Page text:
As both wool and cotton are abundant and widely available, you'll run into no trouble at all finding a wool/cotton blend for your next custom suit, and given many of the similar properties between the two materials, you'll still look just as stylish as you would with a suit made completely from a homogenous material. In contrast to wool being more popular in winter, a blended material is a good choice all year round. Thanks to the intertwined fibers of wool and cotton that add a bit of extra strength to the overall structure of a suit, it won't wrinkle as easily as a pure material would. In the long run, this might even save you a few extra trips to the dry cleaners.
Considered by most to be the lightest of all suit materials, linen is an ideal fabric for summer months when everyone is more prone to bring out their pastel-colored suits as a way to shine an extra style edge as the weather gets warmer. Linen is made from fibers of the flax plant, and while it doesn't have nearly the same wicking properties as wool and cotton do, its constituent material makes linen relatively light and comfortable, especially for spring and summer outdoor formal events. An Italian-style suit made from linen might be just the thing for you if you want that extra cherry on top when it comes to your personal style.
As Italian-style suits are cut closer and more tapered to the body, a lighter fabric is usually considered better than a heavier one for this suit type. Many people find that linen is much easier in which to move around, so if you plan on moving about for an extended period of the day a suit made from linen is always a good thing to have hanging in your closet. Compared to cotton, the fiber is actually stronger and dries faster, so this is an added benefit for those hot sweltering days of summer when your office or formal event requires a suit.
In stark contrast to linen and with winter just around the corner, flannel is a popular material for suits if you're looking for some extra warmth that's even superior to standard wool. Flannel is traditionally made from wool, with the key difference being that it is woven less tightly in order to provide more insulation. As we mentioned earlier that wool has extraordinary insulating properties due to tiny air pockets forming between the fibers, flannel works in a very similar way; but as the air pockets between the looser flannel fibers are larger, more heat can be retained. This particular property is what gives flannel that extra feeling of warmth, softness, and coziness over standard wool. A suit made from flannel might allow you to forego any heavy overcoats or scarves when the weather gets chillier.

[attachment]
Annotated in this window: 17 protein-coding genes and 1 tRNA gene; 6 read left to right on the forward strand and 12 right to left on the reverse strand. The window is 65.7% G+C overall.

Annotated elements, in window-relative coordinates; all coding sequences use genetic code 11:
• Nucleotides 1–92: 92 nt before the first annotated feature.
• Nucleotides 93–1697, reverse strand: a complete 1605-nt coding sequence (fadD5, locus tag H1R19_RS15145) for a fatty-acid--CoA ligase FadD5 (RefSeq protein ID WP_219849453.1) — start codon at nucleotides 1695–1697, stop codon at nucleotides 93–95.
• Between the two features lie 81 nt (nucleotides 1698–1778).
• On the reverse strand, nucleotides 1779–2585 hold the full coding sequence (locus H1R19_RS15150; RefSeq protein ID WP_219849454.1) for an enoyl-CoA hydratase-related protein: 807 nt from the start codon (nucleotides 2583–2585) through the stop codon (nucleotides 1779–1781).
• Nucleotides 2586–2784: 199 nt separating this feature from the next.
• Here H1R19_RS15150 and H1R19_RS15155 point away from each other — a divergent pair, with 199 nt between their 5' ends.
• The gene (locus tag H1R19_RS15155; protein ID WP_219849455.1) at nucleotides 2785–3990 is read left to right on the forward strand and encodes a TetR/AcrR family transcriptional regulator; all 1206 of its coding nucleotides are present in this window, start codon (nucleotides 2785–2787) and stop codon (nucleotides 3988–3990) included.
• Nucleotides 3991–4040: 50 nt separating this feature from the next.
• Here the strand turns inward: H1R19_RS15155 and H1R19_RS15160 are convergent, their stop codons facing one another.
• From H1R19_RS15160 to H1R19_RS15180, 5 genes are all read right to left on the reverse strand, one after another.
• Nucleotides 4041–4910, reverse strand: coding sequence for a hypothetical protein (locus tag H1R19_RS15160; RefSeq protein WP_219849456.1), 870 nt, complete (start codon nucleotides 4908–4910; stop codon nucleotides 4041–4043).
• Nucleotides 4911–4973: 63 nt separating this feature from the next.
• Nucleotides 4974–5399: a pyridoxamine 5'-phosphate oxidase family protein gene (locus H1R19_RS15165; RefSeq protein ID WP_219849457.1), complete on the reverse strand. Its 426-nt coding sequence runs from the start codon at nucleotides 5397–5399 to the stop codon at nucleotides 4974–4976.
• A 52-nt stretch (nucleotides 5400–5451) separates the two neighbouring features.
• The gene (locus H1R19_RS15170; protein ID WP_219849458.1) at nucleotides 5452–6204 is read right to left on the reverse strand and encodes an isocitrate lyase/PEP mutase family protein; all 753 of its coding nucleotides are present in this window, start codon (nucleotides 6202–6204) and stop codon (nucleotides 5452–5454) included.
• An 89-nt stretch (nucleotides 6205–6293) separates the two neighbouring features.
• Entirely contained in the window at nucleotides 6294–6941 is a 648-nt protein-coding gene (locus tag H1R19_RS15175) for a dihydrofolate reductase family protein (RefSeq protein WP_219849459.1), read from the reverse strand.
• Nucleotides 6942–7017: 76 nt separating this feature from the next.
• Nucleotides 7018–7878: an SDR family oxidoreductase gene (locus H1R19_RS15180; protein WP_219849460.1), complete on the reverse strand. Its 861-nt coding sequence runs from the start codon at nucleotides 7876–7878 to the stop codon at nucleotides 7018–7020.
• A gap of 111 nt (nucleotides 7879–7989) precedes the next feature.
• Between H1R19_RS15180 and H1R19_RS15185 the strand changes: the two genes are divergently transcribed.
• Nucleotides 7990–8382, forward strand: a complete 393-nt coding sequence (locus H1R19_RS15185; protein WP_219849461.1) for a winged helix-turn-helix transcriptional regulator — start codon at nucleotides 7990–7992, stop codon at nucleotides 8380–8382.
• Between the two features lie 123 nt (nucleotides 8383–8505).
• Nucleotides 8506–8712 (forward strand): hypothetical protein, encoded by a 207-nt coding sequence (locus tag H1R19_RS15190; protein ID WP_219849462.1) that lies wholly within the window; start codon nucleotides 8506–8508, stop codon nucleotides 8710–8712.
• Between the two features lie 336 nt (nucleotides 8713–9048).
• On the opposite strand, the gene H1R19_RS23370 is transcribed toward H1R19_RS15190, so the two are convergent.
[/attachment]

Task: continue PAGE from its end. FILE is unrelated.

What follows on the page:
Keep in mind, however, that these days many flannels are blends made from wool and some other synthetic material, so it is important to double-check the source of your fabric. This might be feasible for a suit that you plan on wearing only during the fall and winter, but if you need something for year-round use, we would strongly suggest going with wool or wool/cotton blends to ensure that your suit is made from all-natural materials.
Synthetics: A Brief Word Of Caution
Synthetic fabrics often use the promise of durability as a selling point, and while artificial materials such as polyester will stand up better to heavier short-term handling and use, the material itself will disintegrate more readily over time, sometimes in as little as 20 years. A suit made from natural materials that is properly cared for will last much longer, so if you want a suit that will look just as good on you many years from now as the same day that you bought it, you will be eternally grateful to yourself for settling on wool, cotton, linen, or a wool/cotton blend.
Polyester and other synthetic fibers also tend to be more uncomfortable due to the itchy nature of the fabric and its inability to breathe. A polyester shirt on a hot summer day is bad enough, but imagine wearing an entire suit made out of that material; pocket squares are supposed to add to your style, not used to blot your forehead every five minutes. Many suits sold directly off the rack also contain polyester blended with other natural materials, so be sure to always check the label before you make a final purchase. Here at Enzo Custom, we only use the finest natural materials available, and we hold firm to the belief that fabrics such as linen, cotton, and wool will always be superior to synthetic substitutes in the context of formal wear.
Now that you know a little bit more about the benefits and drawbacks of the common suit materials, it's time to get you fitted. Schedule an appointment with one of our clothiers, browse our website, or stop into one of the Enzo Custom showrooms. We'll make sure to get you into a suit that perfectly fits not only your style but also your needs in terms of comfort and utility.